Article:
Born : October 03, 1938 // Albert Lea, Minnesota, USA
Died : April 17, 1960 // Chippenham, Wiltshire, UK
An extraordinarily talented guitarist, singer and songwriter of the rock and roll era. His music influenced later artists such as The Beatles, The Rolling Stones, The Who and many others.
Cochran's parents moved from Oklahoma City to Albert Lea, Minnesota, where he was born. The family moved back to Oklahoma briefly, before finally settling in Bell Gardens, LA, California.
As an LA teenager Cochran became a talented musician, with a circle of friends that included Connie 'Guybo' Smith- who's nickname would later become one of his song titles. Influenced by the works of Merle Haggard & Hank Williams he teamed up with Hank Cochran (unrelated), playing dance halls, fairs and schools as they were too young to play in 'redneck bars'.
They later called themselves The Cochran Brothers, touring the south-western states and appearing on the 'California Hayride' show. They recorded two 'hillbilly' records with Ekko Records in 1955 and did a promotional tour, meeting Elvis Presley on the Dallas 'Big D Jamboree' show. The duo auditioned for Sun Records in Memphis but split up shortly after making "Fool's Paradise"- their third recording on Ekko- a song that shows a strong Presley influence, assisted by the co-writing of Jerry Capehart.
In 1956 Cochrane teamed up with Capehart and was signed to Liberty in 1957, although he still appeared on the labels of friends Capehart and Sylvester Cross- spending time in LA's Gold Star studio producing, writing and recording backing vocals on labels such as Crest, Zephyr, Crash, Vik, along with Silver, on which he recorded "Guybo"- also known as 'Drum City'. He also appeared in two films.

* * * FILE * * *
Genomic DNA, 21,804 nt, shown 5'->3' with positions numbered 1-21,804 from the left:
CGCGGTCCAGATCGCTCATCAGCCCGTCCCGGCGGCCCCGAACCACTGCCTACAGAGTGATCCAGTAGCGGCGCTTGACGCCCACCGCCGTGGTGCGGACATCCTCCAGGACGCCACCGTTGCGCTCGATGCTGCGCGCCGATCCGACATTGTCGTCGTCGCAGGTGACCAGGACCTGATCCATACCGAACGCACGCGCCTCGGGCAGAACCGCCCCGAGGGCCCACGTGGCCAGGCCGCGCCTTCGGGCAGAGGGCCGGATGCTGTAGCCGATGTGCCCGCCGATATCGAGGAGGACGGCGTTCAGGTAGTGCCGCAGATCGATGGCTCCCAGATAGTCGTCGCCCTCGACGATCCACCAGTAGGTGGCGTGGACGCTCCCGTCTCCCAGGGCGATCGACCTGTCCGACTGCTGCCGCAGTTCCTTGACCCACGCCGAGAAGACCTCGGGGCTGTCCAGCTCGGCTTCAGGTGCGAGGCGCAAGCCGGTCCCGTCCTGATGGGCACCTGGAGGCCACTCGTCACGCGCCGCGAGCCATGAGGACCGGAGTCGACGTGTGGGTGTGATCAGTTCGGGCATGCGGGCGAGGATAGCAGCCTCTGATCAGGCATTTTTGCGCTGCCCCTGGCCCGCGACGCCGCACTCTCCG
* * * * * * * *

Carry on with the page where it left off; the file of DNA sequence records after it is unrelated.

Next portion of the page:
Following up on his increasing American success Cochran toured the UK in 1960, joining up with Gene Vincent and Ronnie Hawkins to appear on popular TV & radio shows and the concert hall circuit. His girlfriend, songwriter Sharon Shari Sheeley, later joined them. The tour was a resounding success.
On Sunday 17th April - the day following the tour- Cochran, Vincent and Sheeley were on their way to the airport to return to the United States in the back seat of a car (also occupied by deputy tour manager Patrick Tompkins in the front seat), driven by hired taxi-driver George Martin. The vehicle left the road and hit a lampost. Sheeley suffered a broken pelvis but managed to fully recover. Vincent suffered broken ribs & collarbone and sustained injuries to an already weak leg that left him with a limp for the rest of his life. Cochran died in hospital that day from severe head injuries aged 21.
Eerily, Cochran had just released a single, co-written with brother Bob Cochran, entitled "Three Steps to Heaven." It reached No. 1 in the charts, helping rock 'n roll come of age in the UK.
Inducted into Rock And Roll Hall of Fame in 1987 (Performer).